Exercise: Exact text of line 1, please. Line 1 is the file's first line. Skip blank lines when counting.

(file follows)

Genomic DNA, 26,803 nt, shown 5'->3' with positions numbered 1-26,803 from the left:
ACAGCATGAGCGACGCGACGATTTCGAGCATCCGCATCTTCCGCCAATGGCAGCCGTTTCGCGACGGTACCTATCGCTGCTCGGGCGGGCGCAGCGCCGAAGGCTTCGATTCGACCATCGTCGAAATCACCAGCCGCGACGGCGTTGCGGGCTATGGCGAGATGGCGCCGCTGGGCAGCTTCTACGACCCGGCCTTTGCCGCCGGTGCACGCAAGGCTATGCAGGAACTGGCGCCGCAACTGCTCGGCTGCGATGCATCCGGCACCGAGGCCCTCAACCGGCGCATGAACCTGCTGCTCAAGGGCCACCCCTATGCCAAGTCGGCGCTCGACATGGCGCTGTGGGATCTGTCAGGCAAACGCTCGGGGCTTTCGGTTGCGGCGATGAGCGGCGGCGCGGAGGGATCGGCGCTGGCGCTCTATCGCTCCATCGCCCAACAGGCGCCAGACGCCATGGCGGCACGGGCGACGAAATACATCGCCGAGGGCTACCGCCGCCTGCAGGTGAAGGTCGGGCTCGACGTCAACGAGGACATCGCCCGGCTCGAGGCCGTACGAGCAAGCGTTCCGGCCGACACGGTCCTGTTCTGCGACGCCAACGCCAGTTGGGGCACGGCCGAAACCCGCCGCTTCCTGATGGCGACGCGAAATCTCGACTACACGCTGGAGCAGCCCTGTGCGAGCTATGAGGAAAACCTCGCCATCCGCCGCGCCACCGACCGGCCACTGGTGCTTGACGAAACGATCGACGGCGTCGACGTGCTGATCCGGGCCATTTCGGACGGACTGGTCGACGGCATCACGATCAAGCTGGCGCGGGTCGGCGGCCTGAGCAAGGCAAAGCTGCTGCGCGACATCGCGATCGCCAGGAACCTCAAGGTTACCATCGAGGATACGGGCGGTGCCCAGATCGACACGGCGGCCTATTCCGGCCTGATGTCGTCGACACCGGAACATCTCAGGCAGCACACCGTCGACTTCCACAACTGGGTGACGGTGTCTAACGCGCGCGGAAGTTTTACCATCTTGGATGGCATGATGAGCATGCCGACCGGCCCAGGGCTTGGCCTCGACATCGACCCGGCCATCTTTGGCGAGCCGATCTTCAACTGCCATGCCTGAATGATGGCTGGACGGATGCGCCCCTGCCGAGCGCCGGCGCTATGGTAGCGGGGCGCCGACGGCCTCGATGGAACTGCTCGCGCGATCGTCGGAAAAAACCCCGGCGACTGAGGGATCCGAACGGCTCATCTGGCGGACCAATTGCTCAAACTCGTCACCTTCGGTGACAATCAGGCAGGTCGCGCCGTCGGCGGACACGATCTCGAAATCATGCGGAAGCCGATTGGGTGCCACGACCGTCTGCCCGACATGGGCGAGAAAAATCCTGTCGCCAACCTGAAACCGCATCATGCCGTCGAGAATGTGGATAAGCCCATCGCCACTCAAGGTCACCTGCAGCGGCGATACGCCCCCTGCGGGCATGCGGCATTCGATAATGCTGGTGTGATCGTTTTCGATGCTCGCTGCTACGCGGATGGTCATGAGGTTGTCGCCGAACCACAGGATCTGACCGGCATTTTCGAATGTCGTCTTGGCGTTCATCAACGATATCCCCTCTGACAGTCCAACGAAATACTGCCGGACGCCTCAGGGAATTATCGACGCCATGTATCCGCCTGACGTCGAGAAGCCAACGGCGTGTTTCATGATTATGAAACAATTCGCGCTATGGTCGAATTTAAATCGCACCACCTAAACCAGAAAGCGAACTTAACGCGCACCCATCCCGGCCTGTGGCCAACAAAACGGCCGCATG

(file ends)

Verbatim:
Genomic DNA, 26,803 nt, shown 5'->3' with positions numbered 1-26,803 from the left: